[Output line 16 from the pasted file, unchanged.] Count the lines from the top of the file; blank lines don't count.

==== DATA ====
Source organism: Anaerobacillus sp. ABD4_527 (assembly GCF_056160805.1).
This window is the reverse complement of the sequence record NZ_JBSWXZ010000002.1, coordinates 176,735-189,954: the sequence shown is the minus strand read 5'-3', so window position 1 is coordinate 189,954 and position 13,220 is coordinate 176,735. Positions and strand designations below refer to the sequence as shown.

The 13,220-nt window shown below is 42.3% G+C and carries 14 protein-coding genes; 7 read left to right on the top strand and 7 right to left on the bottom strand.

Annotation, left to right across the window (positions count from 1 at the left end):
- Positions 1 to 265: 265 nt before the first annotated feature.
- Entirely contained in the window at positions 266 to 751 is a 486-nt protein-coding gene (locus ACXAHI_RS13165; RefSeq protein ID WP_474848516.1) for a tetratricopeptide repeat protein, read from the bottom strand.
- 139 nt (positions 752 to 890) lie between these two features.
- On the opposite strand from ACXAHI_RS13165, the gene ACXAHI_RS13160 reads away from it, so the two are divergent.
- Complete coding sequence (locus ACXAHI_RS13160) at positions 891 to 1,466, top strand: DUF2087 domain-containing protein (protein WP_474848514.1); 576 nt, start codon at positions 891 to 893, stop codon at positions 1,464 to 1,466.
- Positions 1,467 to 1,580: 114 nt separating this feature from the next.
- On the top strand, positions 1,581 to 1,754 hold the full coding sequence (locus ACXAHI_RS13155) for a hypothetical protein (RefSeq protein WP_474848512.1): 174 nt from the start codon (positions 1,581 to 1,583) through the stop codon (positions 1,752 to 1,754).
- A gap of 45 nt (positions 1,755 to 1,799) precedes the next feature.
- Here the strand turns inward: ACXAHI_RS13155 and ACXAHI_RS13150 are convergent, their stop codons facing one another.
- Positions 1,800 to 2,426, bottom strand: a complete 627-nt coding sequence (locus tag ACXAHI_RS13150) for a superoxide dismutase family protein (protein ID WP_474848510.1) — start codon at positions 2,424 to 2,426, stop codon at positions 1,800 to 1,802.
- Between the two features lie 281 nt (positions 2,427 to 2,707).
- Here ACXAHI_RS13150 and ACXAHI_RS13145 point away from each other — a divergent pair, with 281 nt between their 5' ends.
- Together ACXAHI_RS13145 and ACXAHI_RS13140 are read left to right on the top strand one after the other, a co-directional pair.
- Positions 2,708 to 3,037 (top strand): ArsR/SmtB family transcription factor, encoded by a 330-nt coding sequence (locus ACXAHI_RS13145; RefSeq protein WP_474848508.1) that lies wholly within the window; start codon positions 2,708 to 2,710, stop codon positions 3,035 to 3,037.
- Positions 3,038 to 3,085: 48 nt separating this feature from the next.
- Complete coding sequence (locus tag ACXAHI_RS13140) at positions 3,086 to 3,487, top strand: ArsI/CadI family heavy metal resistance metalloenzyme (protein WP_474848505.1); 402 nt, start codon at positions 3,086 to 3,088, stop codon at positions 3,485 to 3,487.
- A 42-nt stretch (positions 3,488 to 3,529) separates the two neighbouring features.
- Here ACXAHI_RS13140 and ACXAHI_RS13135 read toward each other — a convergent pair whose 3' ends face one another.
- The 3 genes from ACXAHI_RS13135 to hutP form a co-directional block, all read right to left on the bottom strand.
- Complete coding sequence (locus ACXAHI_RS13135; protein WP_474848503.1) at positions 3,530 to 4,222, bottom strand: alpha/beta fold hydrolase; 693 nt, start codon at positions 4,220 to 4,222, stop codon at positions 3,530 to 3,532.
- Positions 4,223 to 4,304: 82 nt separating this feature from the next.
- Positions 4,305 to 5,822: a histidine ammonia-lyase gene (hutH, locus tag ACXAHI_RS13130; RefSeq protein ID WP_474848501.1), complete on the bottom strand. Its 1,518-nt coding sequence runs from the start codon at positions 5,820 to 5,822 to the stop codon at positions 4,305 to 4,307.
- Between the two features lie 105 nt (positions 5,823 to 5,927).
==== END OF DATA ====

- Here ACXAHI_RS13150 and ACXAHI_RS13145 point away from each other — a divergent pair, with 281 nt between their 5' ends.